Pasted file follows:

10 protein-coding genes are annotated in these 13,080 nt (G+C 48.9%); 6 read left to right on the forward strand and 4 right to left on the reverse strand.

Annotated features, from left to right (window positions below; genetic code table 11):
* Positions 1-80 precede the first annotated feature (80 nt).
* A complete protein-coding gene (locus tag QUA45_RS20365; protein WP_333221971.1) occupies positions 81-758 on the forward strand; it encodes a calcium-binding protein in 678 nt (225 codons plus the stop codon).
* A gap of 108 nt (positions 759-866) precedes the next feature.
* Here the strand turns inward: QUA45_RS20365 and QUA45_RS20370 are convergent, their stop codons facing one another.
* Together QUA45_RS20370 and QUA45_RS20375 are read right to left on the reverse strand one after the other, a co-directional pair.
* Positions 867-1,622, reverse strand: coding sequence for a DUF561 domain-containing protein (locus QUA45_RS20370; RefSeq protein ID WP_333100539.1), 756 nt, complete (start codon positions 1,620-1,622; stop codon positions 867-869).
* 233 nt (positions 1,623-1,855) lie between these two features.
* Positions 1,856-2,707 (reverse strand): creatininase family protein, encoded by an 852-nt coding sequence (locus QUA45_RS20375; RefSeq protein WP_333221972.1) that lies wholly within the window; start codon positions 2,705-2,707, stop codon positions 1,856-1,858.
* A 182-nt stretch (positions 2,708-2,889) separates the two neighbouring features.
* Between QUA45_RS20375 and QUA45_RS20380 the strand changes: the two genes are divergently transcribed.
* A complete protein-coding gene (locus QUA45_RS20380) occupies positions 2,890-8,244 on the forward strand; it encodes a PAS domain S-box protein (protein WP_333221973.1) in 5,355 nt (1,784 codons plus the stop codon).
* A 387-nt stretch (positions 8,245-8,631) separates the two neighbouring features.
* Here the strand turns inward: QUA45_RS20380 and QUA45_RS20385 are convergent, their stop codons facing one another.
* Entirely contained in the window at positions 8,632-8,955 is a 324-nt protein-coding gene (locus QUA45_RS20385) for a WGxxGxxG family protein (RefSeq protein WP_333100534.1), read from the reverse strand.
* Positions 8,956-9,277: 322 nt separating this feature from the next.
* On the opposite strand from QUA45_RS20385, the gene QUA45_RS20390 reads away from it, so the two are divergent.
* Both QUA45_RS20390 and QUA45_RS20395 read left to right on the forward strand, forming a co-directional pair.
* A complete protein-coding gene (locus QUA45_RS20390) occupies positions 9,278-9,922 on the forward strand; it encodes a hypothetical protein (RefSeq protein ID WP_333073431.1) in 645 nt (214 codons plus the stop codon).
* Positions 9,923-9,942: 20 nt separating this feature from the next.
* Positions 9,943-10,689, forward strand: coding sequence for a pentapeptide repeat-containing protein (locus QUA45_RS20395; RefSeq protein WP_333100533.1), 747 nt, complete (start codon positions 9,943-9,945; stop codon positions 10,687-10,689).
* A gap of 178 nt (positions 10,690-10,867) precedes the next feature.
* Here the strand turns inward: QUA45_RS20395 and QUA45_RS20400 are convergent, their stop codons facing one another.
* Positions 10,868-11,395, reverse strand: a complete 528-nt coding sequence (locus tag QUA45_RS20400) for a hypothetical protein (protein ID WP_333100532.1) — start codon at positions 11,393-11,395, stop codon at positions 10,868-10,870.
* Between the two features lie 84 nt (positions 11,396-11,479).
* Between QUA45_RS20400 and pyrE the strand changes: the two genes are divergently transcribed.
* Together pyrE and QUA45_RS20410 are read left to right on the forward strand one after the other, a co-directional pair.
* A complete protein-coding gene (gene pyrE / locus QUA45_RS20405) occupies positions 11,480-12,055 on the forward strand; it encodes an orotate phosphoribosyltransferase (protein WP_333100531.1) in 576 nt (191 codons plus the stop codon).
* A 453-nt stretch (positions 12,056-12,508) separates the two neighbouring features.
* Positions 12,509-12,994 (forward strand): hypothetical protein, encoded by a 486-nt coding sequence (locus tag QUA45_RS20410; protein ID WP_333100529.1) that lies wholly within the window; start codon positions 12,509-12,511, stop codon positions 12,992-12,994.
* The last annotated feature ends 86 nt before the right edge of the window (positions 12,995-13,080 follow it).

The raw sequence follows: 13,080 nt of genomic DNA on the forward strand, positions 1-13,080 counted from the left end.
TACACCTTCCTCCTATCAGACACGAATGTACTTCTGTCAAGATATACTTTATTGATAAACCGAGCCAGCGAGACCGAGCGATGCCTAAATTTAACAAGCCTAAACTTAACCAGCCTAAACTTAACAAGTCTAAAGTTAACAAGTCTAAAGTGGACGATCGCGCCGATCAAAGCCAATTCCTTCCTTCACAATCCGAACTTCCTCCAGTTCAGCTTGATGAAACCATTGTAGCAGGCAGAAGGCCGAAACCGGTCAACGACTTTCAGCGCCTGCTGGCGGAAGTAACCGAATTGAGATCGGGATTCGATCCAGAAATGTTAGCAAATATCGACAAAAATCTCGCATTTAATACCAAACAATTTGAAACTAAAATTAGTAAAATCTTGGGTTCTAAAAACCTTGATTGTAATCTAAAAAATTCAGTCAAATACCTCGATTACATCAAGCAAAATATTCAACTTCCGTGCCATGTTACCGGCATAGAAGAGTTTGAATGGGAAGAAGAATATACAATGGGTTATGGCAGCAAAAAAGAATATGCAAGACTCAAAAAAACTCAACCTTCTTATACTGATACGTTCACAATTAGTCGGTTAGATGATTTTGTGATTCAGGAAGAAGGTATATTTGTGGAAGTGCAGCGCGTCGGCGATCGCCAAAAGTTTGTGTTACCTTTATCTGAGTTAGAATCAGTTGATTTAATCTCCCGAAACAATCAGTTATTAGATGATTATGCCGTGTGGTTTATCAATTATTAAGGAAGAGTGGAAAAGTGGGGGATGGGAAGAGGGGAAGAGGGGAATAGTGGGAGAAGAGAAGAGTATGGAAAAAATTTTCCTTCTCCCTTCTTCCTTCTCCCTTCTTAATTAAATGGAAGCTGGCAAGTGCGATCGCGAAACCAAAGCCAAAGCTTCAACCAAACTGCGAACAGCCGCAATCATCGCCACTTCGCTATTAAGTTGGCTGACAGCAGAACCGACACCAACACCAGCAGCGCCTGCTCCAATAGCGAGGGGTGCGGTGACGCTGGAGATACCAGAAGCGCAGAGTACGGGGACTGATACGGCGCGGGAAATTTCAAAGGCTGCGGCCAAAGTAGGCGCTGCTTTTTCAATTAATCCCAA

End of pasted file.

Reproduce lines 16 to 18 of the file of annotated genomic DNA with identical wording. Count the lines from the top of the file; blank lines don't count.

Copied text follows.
* Entirely contained in the window at positions 8,632-8,955 is a 324-nt protein-coding gene (locus QUA45_RS20385) for a WGxxGxxG family protein (RefSeq protein WP_333100534.1), read from the reverse strand.
* Positions 8,956-9,277: 322 nt separating this feature from the next.
* On the opposite strand from QUA45_RS20385, the gene QUA45_RS20390 reads away from it, so the two are divergent.